17th September, 2014
Bev Williams asked an old friend to ‘show and tell’, at the annual Ballentynes Fashion Parade, a fund raiser for Manawatu Federation of Women’s Institute, of which Bev is president.
The friend is Alison Underhill, who for 35 years bought materials, made them up, improvised with all sorts of bits and pieces, and sewed costumes with amazing ingenuity for the RNZ Ballet. It was fascinating to hear about, and see some of the costumes she had made, up close, with lots of tricks of the trade she’d improvised over the years.
She’d brought mostly children’s costuming with her, but also some adult’s, such as the knee breeches and character frock coats that Jon Trimmer has worn. Capt Hook’s for example. Magnificent is the word. Lined with satin or similar, not one unfinished seam to be seen. And so heavy! Someone wanted to know how he’d dance wearing such weights, but as Alison said, he didn’t dance when doing character parts. She brought Peter Pan’s lovely tunic along with Tinkerbell’s deceptively simple dress.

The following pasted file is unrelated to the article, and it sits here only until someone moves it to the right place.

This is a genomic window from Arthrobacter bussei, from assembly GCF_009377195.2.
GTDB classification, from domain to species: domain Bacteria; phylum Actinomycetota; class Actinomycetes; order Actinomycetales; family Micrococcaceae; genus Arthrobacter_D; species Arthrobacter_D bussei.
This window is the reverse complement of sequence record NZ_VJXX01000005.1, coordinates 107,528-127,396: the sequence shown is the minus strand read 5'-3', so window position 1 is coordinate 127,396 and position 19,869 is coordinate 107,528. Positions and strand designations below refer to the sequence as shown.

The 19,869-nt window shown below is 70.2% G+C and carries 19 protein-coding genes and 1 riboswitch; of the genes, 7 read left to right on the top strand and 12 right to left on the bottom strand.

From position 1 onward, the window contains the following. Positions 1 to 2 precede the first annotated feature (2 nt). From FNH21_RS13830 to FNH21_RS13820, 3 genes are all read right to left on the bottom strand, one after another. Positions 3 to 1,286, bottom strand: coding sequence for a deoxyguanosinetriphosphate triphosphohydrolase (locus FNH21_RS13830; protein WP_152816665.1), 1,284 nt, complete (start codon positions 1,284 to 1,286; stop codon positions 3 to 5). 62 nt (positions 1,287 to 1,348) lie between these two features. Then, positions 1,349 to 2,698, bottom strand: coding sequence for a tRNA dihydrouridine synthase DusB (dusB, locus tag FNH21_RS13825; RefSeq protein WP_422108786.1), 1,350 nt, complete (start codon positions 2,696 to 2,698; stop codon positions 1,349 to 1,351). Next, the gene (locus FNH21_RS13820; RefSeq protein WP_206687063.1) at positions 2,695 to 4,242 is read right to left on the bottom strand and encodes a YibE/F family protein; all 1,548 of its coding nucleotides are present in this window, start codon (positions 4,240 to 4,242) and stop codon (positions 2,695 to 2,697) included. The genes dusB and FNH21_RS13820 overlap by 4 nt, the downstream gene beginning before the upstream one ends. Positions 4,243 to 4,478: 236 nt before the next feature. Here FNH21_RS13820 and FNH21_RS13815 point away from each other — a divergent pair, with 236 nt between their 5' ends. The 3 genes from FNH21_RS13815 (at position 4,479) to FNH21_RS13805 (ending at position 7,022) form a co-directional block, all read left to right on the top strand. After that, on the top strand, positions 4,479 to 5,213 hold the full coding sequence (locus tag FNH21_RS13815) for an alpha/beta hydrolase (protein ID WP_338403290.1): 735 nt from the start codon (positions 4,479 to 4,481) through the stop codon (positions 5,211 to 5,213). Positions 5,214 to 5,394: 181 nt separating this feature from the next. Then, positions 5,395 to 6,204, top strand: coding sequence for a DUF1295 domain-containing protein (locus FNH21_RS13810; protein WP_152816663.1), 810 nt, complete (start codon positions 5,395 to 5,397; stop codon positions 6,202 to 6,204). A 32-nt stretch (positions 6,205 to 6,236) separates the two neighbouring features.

And both black and white swans’ tutus from Swan Lake. The skirt and small shoulder coverings of Cinderella’s dress was a beautiful, iridescent sequin covered fabric, made from the last metre available from a shop in Melbourne, at the price of $500.00, we were told. The costume designer who was with her, required this fabric and nothing else would do. The designer would draw the costumes in pencil, for Alison to interpret, and even these were little works of art, and framed. He also sorted the colours he wanted although his etchings were uncoloured, and she did quite a bit of dyeing of fabrics (with Dylon, only dye available) to achieve the effect he required. I didn’t catch his name but I’m sure we’d know it. Bev said she’d go down to Alison’s on an odd weekend and be sewing on domes, hooks and eyes all the time, to help meet a deadline, usually on the Monday following.
I think Alison had sewers to help her, but hers was the responsibility to present the finished piece, which had to fit perfectly. She showed how in the children’s costumes especially, there could be four or five rows of ‘eyes’ down the back, to accommodate the different sizes of children, for when the company was touring different places and using local small dancers. She showed the use of buttons, and elastic loops, to keep tops connected to pants and skirts so they wouldn’t ride up.
This presentation was an eye-opener, absolutely riveting, I’m very glad not to have missed it.
Alison has received the QSM for her work with the Ballet, and also for her work in Guiding.